Decimal to Gray Code Converter is used to convert a Decimal number into Gray Code format. Use the Gray Code Converter tool to convert between any number base and gray code.

**Output:** Gray Code numbers

Convert Gray Code number to Decimal

View Tool### Decimal

Decimal is the numeric system most used by us humans. It consists of the Hindu-Arabic numerals, a set of 10 digits from 0 to 9.

### Gray Code

Gray Code also known as Reflected Binary Code is an ordering of binary numeral system used for error correction in digital terrestrial television and some cable TV systems.

### Conversion from Decimal to Gray Code

A Decimal can be converted to Gray Code using these steps:-

- Convert the input decimal to binary
- Take the first bit of the binary input and write it to the output
- Repeat the following steps until you reach the end of the input
- Take the second bit of the input and XOR it to the previous bit of the input
- Write this result to the output. So,
`0 + 0 = 0`

,`0 + 1 = 1`

,`1 + 0 = 1`

and`1 + 1 = 0`

.

#### Example Decimal to Gray Code Conversion

Let's say your Decimal value is `173`

, and you want to convert it to its gray code form.

**Step 1:**Convert the input decimal to binary. So,`173`

becomes`10101101`

**Step 2:**Take the first bit of the binary input and write it to the output. Output is**1****Step 3:**Repeat the steps below until you reach the end of the input- Take the second bit of the input and XOR it to the previous bit of the input.
`1 + 0 = 1`

- Write the result to the output. Output:
`1`

**1** - Take the third bit of the input and XOR it to the previous bit of the input.
`0 + 1 = 1`

- Write the result to the output. Output:
`11`

**1** - Take the fourth bit of the input and XOR it to the previous bit of the input.
`1 + 0 = 1`

- Write the result to the output. Output:
`111`

**1** - Take the fifth bit of the input and XOR it to the previous bit of the input.
`0 + 1 = 1`

- Write the result to the output. Output:
`1111`

**1** - Take the sixth bit of the input and XOR it to the previous bit of the input.
`1 + 1 = 0`

- Write the result to the output. Output:
`11111`

**0** - Take the seventh bit of the input and XOR it to the previous bit.
`1 + 0 = 1`

- Write the result to the output. Output:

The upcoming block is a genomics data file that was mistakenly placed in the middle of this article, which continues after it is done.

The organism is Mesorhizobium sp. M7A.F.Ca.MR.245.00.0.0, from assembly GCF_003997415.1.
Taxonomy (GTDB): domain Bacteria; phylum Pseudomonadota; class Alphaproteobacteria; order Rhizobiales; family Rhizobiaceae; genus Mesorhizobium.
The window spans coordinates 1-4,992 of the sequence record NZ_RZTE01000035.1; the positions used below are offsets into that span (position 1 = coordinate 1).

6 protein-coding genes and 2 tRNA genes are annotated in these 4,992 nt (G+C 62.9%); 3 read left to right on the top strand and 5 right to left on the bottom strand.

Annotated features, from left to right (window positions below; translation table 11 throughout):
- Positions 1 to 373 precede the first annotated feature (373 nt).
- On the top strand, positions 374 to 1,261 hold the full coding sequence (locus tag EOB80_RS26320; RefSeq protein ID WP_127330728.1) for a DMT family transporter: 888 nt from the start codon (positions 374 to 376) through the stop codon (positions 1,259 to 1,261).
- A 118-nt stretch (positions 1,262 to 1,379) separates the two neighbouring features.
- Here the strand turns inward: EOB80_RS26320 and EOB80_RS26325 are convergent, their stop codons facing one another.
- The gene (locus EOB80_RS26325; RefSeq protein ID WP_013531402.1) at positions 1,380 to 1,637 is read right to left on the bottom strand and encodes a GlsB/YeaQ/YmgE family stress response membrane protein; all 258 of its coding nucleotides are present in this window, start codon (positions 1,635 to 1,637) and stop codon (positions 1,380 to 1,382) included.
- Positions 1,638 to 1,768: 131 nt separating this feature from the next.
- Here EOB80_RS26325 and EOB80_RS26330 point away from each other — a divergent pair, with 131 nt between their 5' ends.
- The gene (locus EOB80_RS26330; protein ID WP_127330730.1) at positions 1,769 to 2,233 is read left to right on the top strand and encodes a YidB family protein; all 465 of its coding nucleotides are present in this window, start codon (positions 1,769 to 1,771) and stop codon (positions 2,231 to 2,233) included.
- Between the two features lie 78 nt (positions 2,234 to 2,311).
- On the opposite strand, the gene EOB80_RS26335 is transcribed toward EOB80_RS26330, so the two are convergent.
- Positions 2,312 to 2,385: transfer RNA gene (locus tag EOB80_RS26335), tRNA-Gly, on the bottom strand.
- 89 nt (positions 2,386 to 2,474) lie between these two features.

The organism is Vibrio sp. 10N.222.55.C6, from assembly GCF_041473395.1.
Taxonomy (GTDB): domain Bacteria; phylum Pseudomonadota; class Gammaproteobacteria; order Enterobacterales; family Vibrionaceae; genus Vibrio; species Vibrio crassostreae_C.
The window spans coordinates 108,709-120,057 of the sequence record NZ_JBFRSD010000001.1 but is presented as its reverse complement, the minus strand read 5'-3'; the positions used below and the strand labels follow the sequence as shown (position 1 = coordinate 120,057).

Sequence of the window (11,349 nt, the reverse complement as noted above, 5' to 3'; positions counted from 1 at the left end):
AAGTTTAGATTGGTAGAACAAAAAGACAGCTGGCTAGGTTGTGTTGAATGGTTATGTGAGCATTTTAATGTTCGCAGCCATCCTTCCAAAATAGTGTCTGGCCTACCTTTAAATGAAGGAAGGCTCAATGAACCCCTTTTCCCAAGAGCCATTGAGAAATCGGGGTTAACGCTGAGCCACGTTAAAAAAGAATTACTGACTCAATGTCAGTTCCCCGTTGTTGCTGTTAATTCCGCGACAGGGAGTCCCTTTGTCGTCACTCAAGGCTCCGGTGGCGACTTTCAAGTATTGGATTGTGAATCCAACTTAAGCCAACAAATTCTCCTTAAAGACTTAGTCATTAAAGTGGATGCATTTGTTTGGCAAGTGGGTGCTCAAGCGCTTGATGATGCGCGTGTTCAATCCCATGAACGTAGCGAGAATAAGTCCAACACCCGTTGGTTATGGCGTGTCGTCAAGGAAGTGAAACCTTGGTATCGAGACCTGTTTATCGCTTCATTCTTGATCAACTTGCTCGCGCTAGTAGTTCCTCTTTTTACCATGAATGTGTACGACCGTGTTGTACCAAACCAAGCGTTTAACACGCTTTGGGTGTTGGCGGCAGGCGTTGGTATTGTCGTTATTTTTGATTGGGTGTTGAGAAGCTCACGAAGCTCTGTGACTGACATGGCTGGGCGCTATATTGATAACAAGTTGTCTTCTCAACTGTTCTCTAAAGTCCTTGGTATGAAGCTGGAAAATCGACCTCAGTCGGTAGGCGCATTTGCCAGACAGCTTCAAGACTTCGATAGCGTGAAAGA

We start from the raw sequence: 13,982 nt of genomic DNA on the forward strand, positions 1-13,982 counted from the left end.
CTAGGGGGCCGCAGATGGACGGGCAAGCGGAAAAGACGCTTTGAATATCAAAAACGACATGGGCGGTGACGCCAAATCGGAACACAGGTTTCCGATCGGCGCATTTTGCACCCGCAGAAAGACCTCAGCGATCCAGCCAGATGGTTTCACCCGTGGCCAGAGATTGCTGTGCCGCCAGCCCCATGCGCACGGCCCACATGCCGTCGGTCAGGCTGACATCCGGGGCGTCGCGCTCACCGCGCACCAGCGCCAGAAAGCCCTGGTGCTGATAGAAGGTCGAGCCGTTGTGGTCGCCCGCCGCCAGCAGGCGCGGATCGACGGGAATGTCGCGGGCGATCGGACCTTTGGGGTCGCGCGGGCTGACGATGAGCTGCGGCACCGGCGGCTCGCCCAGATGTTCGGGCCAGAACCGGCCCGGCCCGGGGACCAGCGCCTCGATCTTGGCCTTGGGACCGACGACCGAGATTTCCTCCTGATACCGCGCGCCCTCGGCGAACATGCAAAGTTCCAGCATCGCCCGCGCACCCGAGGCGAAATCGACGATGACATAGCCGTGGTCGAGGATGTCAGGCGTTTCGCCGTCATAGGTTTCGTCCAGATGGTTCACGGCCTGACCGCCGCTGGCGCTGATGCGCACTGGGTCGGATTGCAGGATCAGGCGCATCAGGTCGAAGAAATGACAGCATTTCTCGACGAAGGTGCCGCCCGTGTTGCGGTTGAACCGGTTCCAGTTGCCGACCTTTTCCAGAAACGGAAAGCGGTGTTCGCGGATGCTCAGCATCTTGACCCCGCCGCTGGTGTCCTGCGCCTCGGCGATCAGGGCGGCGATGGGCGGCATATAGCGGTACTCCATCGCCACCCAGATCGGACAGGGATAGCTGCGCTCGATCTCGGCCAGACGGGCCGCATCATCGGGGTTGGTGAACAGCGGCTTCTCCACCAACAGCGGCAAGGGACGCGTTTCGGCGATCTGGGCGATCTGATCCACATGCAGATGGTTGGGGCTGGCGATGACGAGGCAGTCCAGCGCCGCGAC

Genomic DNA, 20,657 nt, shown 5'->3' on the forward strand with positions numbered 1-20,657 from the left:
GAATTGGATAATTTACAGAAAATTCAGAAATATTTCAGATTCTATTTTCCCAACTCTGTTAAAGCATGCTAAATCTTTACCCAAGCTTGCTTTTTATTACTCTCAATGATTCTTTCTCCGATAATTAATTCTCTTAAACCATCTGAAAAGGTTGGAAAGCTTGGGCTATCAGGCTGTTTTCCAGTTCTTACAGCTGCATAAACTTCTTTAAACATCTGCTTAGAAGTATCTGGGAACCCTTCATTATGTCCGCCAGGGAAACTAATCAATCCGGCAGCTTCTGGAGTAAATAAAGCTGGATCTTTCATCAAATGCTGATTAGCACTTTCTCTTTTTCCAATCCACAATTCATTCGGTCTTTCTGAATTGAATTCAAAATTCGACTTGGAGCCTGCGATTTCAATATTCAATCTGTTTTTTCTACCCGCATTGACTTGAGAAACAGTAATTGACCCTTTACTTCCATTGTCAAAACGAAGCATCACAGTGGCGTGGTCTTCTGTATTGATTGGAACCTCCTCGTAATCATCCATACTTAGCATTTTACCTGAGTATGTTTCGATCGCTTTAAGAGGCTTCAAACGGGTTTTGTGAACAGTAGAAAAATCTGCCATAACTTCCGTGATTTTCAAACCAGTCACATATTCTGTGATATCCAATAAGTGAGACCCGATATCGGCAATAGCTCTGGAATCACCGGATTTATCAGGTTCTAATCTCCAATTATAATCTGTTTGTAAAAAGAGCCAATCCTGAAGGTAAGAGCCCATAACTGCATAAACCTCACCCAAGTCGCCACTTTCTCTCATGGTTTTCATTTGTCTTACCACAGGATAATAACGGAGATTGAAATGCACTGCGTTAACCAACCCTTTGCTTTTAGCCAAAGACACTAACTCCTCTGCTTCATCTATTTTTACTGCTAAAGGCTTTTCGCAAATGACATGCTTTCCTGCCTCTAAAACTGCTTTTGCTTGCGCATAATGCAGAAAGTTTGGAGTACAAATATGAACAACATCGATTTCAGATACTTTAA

`111110`

**1** - Take the eighth (last) bit of the input and XOR it to the previous bit.
`0 + 1 = 1`

- Write the result to the output. Output:
`1111101`

**1**

- Take the second bit of the input and XOR it to the previous bit of the input.
**Step 4:**So, our final gray code result is:`11111011`

### Gray Code Table

Decimal | Hex | Binary | Gray Code |
---|---|---|---|

0 | 0 | 0000 | 0000 |

1 | 1 | 0001 | 0001 |

2 | 2 | 0010 | 0011 |

3 | 3 | 0011 | 0010 |

4 | 4 | 0100 | 0110 |

5 | 5 | 0101 | 0111 |

6 | 6 | 0110 | 0101 |

7 | 7 | 0111 | 0100 |

8 | 8 | 1000 | 1100 |

9 | 9 | 1001 | 1101 |

10 | a | 1010 | 1111 |

11 | b | 1011 | 1110 |

12 | c | 1100 | 1010 |

13 | d | 1101 | 1011 |

14 | e | 1110 | 1001 |

15 | f | 1111 | 1000 |

###### History

- Feb 5, 2018
- Tool Launched

## Comments 1

## George Plousos Copy Link

Hi,

I was working in a different mathematical field. Unintentionally, I discovered two ways to convert numbers to Gray code. From right to left: I make the divisions of 173 with the numbers 2,4,8,16,32, ..., 256. I round each quotient to the nearest integer. I am writing this integer down from the corresponding fraction. If this integer is even, then I write below this digit 0, otherwise I write the digit 1. These digits form the Gray Code of 173:

173

_____________________________

256 128 64 32 16 8 4 2

1 1 3 5 11 22 43 87

1 1 1 1 1 0 1 1

Faster method. I can convert all numbers that have equal lengths of digits in the binary system to Gray codes. I do this without turning any number into binary. Here I find it difficult to present this method because it contains graphs, but you can find this here:

http://viXra.org/abs/2004.0456?ref=11278286